When our boy reveals that he wants to go straight, though, Gabby and company (it’s currently a gang of four, if you count Gabby’s live-in girl friend, Rosita) are not pleased. The nastiest one, named Slade, even tries to plug him from behind. But he’s foiled by Bob’s impressive lightning draw.  Bob tells the gang about his new express company job. But former mentor Gabby just  sends him away sternly.
“You picked your trail. Follow it”.
Still, for all his outward coldness, Gabby is clearly conflicted. It goes without saying that the marvelous Mr. Hayes is one of the best all-round performers ever to appear in a Bob Steele western and happily he stuck around for several subsequent ones.  It also should be noted that “Nevada Buckaroo” is one of the best-looking Steele pictures. The outdoor scenes are nicely conceived for the camera and –unlike its predecessor “The Ridin’ Fool,  which was occasionally soundstage-bound to the point of claustrophobia,  this movie boasts a sunny fresh air sparkle.
As I said, Gabby’s conflicted. So much so, that he opts out of a projected plan to rob the express coach, knowing that Bob will be riding with it. Which leaves Slade and his shadow Elmer to pull off the job alone. They do –and somehow suspicion falls on Bob (who was scouting ahead when the hold-up happened) as a possible collaborator in the heist. But without real evidence they can’t arrest him. Bob, assuming Gabby was part of the robbery, races to the cabin to recover the money and warn him to make tracks before the law catches him. But Gabby thinks it’s a frame-up and hesitates. Which gives the posse (that’s been secretly trailing Bob) time to arrive and arrest him. I mentioned earlier that Gabby has a girlfriend, Rosita, in this one. And she’s a firecracker, by far the best of the Mexican senoritas that turn up with frequency in early Steeles. The actress is called Tina Menard and – looks-wise – she gives off an elegant Mona Maris vibe. Plus the emotional breakdown she pitches when Gabby’s taken away  should have netted her several extra dollars in her pay packet. Imdb reveals she had a long career stretching into the 80’s and - according to some online observers – was still striking sparks in “Devil Dog: The Hound of Hell”, a Richard Crenna/Yvette Mimieux TV movie from 1978. It’s on youtube. Must watch it. Have watched it. Of course, this “satanic thriller” is filmed for barely out of the Brady Bunch era consumption so it’s got the squeaky clean tackiness of a Spin and Marty episode. Suburban dad Crenna continues to play house with wife and two kids even after all three start acting like emissaries from Hell (under the control of canine title entity ). Foxy villainess Martin Beswick, who – oddly – looks a lot like Tina Menard does in “Nevada Buckaroo”, adds some spice. And Tina herself is the family housekeeper, first one to twig to the infernal danger. The devil dog rattles her Catholic beads right from puppyhood. But her warnings go unheeded – and she’s soon victim number one. Forty-seven years had passed since “ Nevada Buckaroo”; she’s stout, weathered and pretty much unrecognizable. But highly effective, nonetheless.  Clearly, Tina Menard ‘78 still had plenty left in the tank.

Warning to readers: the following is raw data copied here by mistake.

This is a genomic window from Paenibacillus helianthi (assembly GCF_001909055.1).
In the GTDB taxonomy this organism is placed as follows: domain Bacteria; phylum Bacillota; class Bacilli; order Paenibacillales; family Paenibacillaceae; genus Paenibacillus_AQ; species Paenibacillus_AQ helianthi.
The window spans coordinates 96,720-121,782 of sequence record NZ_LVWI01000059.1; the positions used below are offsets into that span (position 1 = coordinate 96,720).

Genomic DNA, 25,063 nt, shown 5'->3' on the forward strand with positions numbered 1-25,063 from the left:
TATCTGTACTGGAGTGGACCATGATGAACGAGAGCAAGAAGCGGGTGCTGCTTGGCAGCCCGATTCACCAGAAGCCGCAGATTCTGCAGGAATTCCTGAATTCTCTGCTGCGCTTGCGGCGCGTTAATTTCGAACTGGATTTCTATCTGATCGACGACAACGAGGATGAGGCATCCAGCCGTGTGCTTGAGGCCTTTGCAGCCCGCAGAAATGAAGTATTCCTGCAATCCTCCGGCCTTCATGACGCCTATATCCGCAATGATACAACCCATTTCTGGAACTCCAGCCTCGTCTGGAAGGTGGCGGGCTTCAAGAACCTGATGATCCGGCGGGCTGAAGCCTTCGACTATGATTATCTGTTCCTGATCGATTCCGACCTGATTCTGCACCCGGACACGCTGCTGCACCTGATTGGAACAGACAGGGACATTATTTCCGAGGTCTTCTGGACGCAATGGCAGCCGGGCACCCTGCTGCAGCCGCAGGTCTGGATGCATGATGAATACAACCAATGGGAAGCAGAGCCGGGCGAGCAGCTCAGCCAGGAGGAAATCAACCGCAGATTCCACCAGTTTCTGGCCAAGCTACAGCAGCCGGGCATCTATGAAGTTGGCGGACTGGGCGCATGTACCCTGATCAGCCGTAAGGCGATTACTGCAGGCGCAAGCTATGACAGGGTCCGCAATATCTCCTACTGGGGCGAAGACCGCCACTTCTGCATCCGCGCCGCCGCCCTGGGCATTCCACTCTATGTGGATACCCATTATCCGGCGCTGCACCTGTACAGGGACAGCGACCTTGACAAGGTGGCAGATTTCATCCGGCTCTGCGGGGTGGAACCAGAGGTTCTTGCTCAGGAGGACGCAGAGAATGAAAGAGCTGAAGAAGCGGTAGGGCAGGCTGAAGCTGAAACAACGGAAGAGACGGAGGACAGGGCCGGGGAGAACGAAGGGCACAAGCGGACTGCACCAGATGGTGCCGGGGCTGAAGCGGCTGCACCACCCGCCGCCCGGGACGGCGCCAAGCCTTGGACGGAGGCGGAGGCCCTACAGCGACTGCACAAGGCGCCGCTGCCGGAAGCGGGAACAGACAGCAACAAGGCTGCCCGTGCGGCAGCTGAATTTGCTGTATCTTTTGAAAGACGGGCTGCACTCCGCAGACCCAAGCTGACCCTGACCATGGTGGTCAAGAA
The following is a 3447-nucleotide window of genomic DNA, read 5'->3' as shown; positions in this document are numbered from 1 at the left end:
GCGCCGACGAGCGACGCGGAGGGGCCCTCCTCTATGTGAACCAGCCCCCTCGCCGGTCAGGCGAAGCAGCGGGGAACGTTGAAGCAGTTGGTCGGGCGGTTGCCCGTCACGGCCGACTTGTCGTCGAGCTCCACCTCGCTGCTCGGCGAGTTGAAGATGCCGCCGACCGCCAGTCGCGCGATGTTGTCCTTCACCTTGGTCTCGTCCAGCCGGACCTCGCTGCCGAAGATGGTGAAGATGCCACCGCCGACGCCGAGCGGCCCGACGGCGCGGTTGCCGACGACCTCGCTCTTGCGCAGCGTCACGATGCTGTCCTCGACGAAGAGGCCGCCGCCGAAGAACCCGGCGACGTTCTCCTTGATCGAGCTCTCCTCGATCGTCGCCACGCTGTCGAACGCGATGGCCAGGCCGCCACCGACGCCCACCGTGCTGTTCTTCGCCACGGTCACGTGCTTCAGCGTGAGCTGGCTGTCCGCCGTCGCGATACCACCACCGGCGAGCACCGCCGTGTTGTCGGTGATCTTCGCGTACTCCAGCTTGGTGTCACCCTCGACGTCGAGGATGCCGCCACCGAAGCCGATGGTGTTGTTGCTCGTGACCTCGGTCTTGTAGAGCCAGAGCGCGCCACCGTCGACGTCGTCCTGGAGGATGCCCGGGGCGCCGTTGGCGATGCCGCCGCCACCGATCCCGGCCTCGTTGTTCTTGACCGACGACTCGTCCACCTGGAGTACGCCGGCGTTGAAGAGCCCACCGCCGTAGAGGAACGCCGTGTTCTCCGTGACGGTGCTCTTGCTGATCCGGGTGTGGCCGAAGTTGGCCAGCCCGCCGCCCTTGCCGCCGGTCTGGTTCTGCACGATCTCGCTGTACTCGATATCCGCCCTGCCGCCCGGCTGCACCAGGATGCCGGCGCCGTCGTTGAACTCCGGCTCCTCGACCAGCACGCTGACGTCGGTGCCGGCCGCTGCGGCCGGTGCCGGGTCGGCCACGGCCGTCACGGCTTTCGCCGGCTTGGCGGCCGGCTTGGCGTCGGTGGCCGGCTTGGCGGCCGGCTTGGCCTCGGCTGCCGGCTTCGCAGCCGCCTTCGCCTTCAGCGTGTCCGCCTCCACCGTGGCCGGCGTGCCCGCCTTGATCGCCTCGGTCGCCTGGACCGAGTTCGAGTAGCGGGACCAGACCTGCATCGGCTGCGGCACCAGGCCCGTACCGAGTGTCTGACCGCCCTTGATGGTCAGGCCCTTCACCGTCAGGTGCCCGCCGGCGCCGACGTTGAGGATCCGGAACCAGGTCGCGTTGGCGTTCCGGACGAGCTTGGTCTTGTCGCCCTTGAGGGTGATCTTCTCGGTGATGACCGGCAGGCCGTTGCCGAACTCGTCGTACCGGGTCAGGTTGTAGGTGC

Anyway, move the clock back to 1931 and “The Nevada Buckaroo”. Did I mention that Steele regular Perry Murdock’s on hand to do some standing around, occasionally aiming muttered imprecations Bob’s way?  Turns out he was multi-tasking; apparently the guy was also in charge of the pic’s stuntwork. Meanwhile, Bob and Rosita combine forces to break Gabby out of jail and Bob’s hustled right into the same cell for his part in the plot. A proposed lynching prompts a couple of good lines:
“Get goin’, you, you’re gonna stretch some hemp”
And “It’s the law, Miss JoAnn, without the trimmin’s”
Gabby, reformed to the point of trying to bring back the loot his boys have pilfered, unfortunately gets fatally knifed in the back by sneaky Slade. The townspeople more or less authorize Bob to play vigilante for them and he sets out to avenge Gabby and get back the stolen express money. Finally tracking down snake Slade, Bob settles his hash once and for all. Smoothing the way for a redemptive fadeout. “The Nevada Buckaroo” ends with a shot of Bob riding silhouetted against the setting sun, presumably (he’s been talking about honeymoons) in the direction of Dorothy Dix.